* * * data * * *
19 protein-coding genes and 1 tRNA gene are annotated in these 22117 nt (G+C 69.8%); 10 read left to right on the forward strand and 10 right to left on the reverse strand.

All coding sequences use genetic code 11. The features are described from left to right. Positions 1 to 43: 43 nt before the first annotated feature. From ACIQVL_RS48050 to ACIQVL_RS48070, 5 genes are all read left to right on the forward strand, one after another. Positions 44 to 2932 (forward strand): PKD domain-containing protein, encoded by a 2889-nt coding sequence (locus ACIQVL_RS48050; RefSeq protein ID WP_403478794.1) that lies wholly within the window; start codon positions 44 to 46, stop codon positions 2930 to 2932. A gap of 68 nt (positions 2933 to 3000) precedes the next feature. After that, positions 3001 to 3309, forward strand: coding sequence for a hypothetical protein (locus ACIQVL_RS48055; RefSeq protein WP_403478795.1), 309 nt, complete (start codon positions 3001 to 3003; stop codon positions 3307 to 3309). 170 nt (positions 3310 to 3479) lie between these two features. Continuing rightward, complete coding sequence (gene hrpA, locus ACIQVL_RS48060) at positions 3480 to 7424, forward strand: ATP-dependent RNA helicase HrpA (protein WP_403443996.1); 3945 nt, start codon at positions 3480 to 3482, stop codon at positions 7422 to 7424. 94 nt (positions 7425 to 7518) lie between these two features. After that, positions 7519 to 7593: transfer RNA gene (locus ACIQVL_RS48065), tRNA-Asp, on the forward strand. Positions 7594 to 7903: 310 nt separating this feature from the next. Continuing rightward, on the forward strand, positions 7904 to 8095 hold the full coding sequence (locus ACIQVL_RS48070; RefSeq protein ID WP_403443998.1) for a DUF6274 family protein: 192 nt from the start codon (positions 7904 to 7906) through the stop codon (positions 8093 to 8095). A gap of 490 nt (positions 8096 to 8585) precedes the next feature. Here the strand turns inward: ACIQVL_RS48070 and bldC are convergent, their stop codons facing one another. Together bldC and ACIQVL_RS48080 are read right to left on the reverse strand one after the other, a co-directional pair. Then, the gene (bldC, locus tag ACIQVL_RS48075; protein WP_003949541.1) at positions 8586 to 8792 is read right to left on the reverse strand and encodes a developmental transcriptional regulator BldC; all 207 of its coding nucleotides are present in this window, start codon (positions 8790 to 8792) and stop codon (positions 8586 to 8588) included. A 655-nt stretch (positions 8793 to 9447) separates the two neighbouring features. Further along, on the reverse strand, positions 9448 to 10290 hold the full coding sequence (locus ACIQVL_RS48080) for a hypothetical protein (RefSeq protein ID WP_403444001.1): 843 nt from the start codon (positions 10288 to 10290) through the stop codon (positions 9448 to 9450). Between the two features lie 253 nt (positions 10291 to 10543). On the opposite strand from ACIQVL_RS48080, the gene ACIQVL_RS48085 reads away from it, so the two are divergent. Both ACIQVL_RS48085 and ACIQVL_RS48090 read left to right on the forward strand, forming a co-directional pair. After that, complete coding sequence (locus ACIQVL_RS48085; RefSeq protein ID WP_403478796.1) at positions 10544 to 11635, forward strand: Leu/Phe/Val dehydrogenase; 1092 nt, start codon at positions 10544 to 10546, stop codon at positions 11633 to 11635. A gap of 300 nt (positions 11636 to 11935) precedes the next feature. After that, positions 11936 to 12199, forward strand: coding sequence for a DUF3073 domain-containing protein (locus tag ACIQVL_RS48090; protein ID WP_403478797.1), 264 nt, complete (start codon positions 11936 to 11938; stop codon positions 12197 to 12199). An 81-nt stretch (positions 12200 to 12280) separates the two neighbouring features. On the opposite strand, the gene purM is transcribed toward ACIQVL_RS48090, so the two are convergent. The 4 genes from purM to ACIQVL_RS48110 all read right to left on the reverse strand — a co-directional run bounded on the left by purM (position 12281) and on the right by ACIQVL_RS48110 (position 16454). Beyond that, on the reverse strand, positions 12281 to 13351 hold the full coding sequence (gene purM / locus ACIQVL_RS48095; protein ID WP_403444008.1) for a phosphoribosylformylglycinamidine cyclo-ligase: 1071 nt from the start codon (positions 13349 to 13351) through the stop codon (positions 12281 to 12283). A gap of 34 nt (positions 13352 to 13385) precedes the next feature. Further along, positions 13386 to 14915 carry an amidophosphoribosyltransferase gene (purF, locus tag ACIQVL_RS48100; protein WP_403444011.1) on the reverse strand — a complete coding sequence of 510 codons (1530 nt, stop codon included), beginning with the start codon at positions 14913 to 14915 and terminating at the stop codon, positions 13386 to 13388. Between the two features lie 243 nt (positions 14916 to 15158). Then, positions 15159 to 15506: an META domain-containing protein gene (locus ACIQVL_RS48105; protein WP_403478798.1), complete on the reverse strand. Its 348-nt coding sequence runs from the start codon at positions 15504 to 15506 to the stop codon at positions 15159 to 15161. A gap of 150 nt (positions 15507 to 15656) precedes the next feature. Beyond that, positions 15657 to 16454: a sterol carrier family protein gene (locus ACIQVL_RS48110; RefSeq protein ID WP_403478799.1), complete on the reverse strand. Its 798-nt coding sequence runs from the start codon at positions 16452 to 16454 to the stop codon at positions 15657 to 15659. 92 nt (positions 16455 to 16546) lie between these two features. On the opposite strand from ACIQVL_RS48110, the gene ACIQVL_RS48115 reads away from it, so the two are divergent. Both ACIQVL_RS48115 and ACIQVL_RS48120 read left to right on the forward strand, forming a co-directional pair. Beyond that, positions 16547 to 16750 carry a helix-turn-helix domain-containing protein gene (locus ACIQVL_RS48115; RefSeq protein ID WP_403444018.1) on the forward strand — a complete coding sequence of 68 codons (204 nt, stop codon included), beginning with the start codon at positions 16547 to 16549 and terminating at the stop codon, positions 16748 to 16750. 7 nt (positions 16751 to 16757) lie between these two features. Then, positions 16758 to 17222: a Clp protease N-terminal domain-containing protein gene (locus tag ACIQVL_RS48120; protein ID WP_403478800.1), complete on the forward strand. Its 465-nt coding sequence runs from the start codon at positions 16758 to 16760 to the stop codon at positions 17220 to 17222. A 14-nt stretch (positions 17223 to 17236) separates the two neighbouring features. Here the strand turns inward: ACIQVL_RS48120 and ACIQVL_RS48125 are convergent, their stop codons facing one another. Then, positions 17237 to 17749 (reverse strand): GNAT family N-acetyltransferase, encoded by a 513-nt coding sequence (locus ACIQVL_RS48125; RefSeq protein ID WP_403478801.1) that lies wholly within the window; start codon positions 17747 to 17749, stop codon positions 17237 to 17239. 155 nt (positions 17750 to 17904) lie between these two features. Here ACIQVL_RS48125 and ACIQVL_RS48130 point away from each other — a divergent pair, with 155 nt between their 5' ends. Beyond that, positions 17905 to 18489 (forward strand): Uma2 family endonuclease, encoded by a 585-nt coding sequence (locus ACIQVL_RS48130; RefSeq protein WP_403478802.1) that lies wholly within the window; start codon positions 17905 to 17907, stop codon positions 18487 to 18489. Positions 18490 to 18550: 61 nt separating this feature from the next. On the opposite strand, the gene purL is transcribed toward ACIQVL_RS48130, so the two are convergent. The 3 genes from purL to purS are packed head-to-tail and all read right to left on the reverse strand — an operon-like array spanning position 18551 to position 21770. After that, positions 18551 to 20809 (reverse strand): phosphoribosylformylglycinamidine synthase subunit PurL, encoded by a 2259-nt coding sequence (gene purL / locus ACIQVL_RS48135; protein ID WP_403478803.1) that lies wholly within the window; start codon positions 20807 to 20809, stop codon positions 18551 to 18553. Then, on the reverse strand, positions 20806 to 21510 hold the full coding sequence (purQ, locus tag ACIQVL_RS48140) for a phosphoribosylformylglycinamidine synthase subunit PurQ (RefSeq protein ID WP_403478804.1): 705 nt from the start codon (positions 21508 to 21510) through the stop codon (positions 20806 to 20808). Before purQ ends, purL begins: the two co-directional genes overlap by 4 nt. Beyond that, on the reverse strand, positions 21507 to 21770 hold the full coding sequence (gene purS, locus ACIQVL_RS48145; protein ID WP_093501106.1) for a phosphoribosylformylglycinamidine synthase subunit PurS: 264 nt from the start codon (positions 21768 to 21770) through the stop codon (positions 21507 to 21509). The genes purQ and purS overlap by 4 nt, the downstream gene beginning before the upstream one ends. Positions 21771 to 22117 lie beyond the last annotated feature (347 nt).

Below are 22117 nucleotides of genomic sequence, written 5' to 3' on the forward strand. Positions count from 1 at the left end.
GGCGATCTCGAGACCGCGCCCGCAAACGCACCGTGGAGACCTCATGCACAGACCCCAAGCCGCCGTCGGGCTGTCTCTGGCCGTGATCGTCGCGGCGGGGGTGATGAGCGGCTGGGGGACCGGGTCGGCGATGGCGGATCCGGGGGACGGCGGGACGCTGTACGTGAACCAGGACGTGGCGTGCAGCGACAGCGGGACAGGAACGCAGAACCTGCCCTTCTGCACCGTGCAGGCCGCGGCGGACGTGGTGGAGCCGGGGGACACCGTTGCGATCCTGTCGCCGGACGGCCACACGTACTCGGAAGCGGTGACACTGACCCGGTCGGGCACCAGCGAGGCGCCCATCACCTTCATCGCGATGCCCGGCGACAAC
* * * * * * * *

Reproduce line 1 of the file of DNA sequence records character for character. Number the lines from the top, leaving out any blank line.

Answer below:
19 protein-coding genes and 1 tRNA gene are annotated in these 22117 nt (G+C 69.8%); 10 read left to right on the forward strand and 10 right to left on the reverse strand.